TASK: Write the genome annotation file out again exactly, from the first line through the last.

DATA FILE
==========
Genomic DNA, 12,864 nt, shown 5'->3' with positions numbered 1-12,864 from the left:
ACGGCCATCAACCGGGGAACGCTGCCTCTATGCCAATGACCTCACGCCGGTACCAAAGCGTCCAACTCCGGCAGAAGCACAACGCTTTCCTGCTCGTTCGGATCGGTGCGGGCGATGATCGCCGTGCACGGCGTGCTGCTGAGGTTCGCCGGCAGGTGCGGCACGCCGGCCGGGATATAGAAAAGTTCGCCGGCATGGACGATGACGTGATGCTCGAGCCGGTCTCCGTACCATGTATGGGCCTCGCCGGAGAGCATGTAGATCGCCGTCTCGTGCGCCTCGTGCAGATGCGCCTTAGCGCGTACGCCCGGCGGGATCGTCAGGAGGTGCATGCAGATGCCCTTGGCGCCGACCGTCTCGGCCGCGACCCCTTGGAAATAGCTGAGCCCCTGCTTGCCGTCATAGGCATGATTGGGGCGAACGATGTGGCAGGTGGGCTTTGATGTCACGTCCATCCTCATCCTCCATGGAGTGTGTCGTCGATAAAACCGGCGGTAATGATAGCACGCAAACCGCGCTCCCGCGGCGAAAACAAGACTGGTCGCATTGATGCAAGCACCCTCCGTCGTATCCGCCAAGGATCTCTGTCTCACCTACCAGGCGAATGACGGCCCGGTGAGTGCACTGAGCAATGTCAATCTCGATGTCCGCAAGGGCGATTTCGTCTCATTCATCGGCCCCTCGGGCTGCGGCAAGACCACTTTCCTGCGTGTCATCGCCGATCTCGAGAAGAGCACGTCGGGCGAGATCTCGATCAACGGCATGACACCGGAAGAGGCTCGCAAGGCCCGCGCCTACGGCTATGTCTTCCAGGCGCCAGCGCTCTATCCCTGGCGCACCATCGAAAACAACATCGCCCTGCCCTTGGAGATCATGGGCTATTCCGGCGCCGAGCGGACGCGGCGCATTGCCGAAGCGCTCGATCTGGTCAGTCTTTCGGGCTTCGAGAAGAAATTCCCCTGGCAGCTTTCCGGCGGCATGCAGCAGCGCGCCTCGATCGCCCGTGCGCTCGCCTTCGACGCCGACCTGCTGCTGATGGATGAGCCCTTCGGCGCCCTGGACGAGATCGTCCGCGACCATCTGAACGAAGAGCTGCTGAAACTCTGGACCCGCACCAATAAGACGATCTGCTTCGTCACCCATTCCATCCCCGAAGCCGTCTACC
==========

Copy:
Genomic DNA, 12,864 nt, shown 5'->3' with positions numbered 1-12,864 from the left:
ACGGCCATCAACCGGGGAACGCTGCCTCTATGCCAATGACCTCACGCCGGTACCAAAGCGTCCAACTCCGGCAGAAGCACAACGCTTTCCTGCTCGTTCGGATCGGTGCGGGCGATGATCGCCGTGCACGGCGTGCTGCTGAGGTTCGCCGGCAGGTGCGGCACGCCGGCCGGGATATAGAAAAGTTCGCCGGCATGGACGATGACGTGATGCTCGAGCCGGTCTCCGTACCATGTATGGGCCTCGCCGGAGAGCATGTAGATCGCCGTCTCGTGCGCCTCGTGCAGATGCGCCTTAGCGCGTACGCCCGGCGGGATCGTCAGGAGGTGCATGCAGATGCCCTTGGCGCCGACCGTCTCGGCCGCGACCCCTTGGAAATAGCTGAGCCCCTGCTTGCCGTCATAGGCATGATTGGGGCGAACGATGTGGCAGGTGGGCTTTGATGTCACGTCCATCCTCATCCTCCATGGAGTGTGTCGTCGATAAAACCGGCGGTAATGATAGCACGCAAACCGCGCTCCCGCGGCGAAAACAAGACTGGTCGCATTGATGCAAGCACCCTCCGTCGTATCCGCCAAGGATCTCTGTCTCACCTACCAGGCGAATGACGGCCCGGTGAGTGCACTGAGCAATGTCAATCTCGATGTCCGCAAGGGCGATTTCGTCTCATTCATCGGCCCCTCGGGCTGCGGCAAGACCACTTTCCTGCGTGTCATCGCCGATCTCGAGAAGAGCACGTCGGGCGAGATCTCGATCAACGGCATGACACCGGAAGAGGCTCGCAAGGCCCGCGCCTACGGCTATGTCTTCCAGGCGCCAGCGCTCTATCCCTGGCGCACCATCGAAAACAACATCGCCCTGCCCTTGGAGATCATGGGCTATTCCGGCGCCGAGCGGACGCGGCGCATTGCCGAAGCGCTCGATCTGGTCAGTCTTTCGGGCTTCGAGAAGAAATTCCCCTGGCAGCTTTCCGGCGGCATGCAGCAGCGCGCCTCGATCGCCCGTGCGCTCGCCTTCGACGCCGACCTGCTGCTGATGGATGAGCCCTTCGGCGCCCTGGACGAGATCGTCCGCGACCATCTGAACGAAGAGCTGCTGAAACTCTGGACCCGCACCAATAAGACGATCTGCTTCGTCACCCATTCCATCCCCGAAGCCGTCTACC